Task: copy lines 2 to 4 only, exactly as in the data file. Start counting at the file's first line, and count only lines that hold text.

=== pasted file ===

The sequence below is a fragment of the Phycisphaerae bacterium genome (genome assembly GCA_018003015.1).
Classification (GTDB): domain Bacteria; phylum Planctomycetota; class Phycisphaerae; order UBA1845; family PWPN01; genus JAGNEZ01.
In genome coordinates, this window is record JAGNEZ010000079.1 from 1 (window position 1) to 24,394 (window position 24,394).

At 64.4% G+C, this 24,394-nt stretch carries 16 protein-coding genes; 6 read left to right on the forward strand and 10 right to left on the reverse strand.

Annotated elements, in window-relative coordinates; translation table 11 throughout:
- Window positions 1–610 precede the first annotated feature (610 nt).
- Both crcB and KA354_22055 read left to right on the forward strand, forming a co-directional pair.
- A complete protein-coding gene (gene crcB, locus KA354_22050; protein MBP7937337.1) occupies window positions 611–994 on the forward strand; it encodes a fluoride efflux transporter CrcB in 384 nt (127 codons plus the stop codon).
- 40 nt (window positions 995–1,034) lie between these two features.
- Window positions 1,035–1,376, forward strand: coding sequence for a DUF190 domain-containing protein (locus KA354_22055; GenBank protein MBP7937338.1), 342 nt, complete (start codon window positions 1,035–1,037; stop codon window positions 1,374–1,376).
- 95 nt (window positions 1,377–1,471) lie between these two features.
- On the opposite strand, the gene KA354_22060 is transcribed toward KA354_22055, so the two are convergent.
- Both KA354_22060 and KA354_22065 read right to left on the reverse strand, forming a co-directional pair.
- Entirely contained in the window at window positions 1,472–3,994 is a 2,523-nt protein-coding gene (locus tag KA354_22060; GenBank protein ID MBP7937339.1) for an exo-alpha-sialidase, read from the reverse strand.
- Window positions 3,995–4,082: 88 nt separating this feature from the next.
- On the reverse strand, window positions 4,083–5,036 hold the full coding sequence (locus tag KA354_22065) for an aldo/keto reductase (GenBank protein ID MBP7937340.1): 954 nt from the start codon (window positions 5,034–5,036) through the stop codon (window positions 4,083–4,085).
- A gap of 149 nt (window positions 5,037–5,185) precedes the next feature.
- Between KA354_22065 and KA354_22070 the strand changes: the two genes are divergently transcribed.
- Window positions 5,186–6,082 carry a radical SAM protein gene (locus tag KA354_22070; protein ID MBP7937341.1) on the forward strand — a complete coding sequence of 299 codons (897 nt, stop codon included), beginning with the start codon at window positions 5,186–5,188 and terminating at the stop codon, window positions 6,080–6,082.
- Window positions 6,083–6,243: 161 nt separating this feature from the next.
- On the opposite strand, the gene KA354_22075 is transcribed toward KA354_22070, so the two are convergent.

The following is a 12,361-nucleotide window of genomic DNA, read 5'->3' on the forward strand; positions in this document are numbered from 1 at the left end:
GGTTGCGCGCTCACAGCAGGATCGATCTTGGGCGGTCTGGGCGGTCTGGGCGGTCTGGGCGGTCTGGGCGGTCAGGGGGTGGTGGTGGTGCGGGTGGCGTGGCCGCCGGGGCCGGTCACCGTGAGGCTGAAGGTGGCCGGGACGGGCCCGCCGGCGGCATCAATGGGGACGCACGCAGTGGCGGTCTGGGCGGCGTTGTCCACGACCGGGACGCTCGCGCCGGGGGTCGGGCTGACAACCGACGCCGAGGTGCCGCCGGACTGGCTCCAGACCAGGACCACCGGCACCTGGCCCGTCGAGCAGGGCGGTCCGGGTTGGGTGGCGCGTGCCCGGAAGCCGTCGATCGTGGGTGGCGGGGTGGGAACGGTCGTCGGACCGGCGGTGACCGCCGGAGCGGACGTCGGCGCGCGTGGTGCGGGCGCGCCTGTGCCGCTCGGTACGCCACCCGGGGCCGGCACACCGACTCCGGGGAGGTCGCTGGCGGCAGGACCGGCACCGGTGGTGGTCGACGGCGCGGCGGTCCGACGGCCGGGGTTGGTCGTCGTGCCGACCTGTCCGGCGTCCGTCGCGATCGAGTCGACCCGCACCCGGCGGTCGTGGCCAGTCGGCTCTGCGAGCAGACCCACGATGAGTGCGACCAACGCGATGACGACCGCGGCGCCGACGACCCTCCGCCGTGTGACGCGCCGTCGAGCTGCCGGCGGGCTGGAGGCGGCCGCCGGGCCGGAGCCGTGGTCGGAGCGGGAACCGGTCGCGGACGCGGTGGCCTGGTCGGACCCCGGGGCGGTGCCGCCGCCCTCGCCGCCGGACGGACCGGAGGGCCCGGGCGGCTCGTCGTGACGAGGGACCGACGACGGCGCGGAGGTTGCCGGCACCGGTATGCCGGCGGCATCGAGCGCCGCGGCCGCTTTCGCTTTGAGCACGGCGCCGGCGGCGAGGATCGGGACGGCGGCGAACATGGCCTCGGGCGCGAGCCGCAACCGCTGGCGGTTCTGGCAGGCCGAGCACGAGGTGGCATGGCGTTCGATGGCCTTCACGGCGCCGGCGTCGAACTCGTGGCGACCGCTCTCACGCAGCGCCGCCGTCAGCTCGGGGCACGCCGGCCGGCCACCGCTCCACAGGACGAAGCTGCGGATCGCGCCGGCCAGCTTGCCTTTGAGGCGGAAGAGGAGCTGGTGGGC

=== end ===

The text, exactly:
Classification (GTDB): domain Bacteria; phylum Planctomycetota; class Phycisphaerae; order UBA1845; family PWPN01; genus JAGNEZ01.
In genome coordinates, this window is record JAGNEZ010000079.1 from 1 (window position 1) to 24,394 (window position 24,394).

At 64.4% G+C, this 24,394-nt stretch carries 16 protein-coding genes; 6 read left to right on the forward strand and 10 right to left on the reverse strand.